BioHaven – Natural Beauty

Let’s say you are a water steward and you care about beauty. You are considering BioHavens for waterways in a park, or a private lake, or even a stormwater pond.  You want the islands to beautify the setting, but you aren’t sure of the level of management required.  You’re wondering, will I have to be a full-time gardener, taking care of weeds and tending to the plants?  What will I let myself in for?

With 8,000 BioHaven floating islands under our belt, we can say unequivocally that “less is more.”  Our recommendation is to choose suitable bedding plants for their immediate aesthetic, and to sprinkle seeds onto the island. The initial planting is important, but what you have seeded into the BioHaven is even more so.  After a settling in period, where you need to pamper the island just a little bit, you can leave your BioHaven to itself and watch it evolve into a feature of beauty. Pampering just means making sure the plants are getting enough water and are establishing well, and that is usually just a visual check.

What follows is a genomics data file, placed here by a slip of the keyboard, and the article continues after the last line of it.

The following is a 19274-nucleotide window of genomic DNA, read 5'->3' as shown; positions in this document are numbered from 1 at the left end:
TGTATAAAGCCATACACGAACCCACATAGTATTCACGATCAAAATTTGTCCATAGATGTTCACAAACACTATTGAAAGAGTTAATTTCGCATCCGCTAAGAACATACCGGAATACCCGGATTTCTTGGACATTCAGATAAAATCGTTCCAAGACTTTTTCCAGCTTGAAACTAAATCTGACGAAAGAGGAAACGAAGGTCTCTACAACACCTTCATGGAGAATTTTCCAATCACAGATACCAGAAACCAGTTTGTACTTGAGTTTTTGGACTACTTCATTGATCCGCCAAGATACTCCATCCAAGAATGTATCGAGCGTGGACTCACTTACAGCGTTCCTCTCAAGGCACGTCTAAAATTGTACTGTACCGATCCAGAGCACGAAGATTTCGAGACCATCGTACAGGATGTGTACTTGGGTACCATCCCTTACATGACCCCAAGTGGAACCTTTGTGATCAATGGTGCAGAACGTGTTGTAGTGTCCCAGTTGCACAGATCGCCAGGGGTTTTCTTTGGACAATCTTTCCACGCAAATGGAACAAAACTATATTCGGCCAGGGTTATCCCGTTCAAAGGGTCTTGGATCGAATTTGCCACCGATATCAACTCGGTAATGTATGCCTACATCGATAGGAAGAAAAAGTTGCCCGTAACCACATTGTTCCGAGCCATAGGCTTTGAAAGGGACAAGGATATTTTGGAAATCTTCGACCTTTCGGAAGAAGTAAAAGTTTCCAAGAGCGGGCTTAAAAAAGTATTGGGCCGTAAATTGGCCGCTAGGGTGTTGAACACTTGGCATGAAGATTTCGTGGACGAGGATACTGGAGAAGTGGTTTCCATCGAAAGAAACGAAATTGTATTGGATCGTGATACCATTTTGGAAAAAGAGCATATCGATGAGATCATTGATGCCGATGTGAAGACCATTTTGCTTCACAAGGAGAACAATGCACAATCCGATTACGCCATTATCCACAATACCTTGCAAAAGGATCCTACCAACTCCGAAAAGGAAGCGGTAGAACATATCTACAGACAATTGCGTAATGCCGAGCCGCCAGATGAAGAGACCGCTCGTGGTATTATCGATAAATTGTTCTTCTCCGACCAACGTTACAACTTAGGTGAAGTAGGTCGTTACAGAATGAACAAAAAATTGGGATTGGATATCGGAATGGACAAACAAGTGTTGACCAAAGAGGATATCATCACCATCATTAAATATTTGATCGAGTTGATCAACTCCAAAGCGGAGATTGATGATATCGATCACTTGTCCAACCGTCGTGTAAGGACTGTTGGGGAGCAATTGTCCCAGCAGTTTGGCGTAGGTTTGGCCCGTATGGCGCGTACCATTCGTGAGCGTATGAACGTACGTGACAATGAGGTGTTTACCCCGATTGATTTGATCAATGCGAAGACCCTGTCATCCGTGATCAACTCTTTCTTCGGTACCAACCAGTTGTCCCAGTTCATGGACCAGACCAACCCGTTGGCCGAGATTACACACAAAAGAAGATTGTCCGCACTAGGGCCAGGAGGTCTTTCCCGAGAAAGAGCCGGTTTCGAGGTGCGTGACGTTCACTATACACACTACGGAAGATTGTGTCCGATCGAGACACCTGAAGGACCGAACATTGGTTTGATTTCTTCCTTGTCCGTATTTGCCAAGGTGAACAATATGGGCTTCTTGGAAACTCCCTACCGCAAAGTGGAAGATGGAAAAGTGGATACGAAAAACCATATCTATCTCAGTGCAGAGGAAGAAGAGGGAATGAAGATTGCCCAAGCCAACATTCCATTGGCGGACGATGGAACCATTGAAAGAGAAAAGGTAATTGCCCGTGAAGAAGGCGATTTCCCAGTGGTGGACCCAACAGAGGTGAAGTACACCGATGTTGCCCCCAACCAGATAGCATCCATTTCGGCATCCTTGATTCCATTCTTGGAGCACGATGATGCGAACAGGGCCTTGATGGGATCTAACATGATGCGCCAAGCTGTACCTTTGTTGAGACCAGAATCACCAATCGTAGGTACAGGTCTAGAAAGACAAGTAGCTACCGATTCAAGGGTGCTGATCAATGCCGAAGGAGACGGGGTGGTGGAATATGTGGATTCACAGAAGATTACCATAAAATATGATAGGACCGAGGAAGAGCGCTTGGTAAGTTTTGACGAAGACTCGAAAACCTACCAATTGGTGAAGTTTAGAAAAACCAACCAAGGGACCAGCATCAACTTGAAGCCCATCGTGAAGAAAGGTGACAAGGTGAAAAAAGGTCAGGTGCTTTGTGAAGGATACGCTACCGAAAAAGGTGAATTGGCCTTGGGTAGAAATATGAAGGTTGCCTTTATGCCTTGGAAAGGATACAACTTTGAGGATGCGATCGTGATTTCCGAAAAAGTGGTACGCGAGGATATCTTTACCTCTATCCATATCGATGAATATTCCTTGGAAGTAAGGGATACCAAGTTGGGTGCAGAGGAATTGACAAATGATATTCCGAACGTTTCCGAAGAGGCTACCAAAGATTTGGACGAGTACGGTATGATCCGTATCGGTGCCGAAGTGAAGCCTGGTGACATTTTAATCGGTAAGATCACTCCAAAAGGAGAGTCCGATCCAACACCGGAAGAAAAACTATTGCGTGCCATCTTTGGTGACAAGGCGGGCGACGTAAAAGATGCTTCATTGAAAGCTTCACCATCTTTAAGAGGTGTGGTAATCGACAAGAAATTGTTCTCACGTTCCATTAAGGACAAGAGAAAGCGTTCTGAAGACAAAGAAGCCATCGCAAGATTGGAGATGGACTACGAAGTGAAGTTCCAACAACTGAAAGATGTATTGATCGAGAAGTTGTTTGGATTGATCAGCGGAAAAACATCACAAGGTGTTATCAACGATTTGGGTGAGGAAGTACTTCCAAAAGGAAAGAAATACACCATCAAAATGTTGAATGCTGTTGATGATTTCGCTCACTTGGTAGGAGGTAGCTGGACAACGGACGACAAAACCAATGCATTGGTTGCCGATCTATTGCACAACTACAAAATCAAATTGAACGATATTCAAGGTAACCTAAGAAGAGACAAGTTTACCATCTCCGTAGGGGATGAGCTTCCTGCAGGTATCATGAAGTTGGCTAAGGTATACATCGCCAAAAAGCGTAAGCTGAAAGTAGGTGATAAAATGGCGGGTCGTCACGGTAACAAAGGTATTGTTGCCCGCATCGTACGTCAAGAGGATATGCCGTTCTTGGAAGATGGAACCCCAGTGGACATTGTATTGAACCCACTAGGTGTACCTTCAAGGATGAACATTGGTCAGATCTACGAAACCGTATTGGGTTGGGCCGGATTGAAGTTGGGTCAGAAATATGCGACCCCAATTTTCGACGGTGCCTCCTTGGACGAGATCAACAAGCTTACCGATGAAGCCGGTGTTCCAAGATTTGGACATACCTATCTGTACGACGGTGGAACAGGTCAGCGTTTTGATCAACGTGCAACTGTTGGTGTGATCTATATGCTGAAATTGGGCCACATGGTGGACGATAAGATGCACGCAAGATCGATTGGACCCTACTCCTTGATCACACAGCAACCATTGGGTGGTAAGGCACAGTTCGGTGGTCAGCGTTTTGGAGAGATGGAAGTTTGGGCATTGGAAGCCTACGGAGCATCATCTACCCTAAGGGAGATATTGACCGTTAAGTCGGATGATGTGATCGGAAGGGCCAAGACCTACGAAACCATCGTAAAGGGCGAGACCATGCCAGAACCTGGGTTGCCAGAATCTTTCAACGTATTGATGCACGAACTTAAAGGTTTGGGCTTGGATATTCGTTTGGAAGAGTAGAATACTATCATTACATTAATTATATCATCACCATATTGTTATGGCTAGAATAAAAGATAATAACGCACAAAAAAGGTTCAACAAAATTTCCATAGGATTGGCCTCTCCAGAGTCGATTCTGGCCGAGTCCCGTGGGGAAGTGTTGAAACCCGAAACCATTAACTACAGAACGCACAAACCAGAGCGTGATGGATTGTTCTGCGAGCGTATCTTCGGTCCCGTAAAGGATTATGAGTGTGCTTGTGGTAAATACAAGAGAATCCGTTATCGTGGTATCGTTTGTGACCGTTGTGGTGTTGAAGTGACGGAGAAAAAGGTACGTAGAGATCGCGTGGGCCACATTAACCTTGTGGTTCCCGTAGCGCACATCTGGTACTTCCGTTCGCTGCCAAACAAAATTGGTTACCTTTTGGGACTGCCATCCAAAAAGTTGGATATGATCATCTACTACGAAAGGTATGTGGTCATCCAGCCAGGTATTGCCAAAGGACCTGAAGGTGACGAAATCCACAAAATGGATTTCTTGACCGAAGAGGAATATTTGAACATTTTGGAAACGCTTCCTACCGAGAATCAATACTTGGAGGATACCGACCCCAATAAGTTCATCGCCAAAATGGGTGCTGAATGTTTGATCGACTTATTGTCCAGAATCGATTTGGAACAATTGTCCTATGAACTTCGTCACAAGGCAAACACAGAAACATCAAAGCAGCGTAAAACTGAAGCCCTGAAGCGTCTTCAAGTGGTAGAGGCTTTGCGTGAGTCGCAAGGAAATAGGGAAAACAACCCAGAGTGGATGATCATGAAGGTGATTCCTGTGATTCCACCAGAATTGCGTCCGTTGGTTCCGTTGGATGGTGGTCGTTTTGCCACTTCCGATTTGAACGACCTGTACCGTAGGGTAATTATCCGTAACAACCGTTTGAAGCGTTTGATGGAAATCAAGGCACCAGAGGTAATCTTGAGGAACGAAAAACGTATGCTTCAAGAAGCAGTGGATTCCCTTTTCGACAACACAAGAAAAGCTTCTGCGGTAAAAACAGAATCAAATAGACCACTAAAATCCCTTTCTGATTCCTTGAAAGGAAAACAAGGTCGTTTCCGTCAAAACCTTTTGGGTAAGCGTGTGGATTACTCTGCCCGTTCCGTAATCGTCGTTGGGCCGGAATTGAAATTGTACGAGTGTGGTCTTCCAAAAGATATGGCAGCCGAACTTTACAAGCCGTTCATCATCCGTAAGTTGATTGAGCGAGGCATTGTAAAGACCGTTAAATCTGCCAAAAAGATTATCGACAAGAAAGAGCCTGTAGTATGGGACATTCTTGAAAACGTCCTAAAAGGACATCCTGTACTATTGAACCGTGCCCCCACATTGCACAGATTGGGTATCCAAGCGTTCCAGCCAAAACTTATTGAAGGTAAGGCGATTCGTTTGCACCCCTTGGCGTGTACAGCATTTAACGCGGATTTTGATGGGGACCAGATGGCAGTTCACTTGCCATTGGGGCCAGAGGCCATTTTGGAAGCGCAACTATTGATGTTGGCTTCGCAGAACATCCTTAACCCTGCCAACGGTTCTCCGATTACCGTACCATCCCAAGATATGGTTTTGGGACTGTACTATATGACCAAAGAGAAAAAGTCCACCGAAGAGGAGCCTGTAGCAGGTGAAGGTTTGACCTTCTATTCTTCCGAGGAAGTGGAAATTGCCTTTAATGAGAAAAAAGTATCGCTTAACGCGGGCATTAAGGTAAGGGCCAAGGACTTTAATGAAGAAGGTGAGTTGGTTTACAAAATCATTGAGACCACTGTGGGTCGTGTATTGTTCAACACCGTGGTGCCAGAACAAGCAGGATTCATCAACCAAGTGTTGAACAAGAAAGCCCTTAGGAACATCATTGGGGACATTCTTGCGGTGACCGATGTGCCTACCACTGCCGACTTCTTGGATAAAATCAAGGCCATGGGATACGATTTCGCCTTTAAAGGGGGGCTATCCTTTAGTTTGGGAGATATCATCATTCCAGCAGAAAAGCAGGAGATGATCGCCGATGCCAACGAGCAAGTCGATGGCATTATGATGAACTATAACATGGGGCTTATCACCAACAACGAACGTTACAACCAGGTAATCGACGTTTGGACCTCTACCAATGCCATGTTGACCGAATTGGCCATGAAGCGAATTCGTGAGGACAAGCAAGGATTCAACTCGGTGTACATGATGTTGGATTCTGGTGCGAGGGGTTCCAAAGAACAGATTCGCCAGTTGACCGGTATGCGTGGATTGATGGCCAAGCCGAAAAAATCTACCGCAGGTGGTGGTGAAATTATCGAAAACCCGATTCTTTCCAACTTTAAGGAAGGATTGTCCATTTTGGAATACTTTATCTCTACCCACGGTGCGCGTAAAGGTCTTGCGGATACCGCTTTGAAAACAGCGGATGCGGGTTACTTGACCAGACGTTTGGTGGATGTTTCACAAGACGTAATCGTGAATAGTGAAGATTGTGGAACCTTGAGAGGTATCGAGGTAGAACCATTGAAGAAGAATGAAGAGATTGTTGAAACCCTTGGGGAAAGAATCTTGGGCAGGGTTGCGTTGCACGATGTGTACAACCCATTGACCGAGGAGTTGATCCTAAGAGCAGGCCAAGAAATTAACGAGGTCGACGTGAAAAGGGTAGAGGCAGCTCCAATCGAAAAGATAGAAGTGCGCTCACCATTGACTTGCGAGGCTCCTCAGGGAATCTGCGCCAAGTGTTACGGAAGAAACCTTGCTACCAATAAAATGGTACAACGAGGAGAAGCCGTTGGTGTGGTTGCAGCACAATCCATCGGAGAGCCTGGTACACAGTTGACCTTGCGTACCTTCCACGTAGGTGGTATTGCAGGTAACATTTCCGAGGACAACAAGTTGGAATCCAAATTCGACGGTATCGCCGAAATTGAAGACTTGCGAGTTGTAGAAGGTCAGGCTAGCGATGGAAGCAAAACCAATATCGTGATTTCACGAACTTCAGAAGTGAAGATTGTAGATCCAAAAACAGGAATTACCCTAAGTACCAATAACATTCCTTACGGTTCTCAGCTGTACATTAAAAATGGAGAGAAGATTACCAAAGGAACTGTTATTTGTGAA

Focus on nature-as-model.  What are the beautiful perennials that occur near your water, in your region.  And be thoughtful.  Perhaps take a walk through a nearby wetland to see what is growing there.  Pay particular attention to

pollinator insects…follow them, and where you find them you will find the optimal plants for your BioHaven.By positioning your island near shore initially, you can pamper it as needed for its first few weeks.  This allows time for seedings to germinate and for a bit of re-seeding if needed. It also allows you to develop your perspective about where the BioHaven should be positioned on your waterway.  Initial thoughts may transition as the BioHaven develops in all three dimensions.  It’s also interesting to note that planting islands in archipelagos (a fancy name for clusters) really works!  The space between the islands adds to the visual size and impact.  And like any interior designer knows, balance is critical.  We find that islands clustered in odd numbers work best visually.  But test this out…as rules are made to be broken.

a honey bee pollinating yellow flowers a pollinator insect lands on a bunch of pink flowers bunches of yellow and pink flowers growing on the edge of a floating island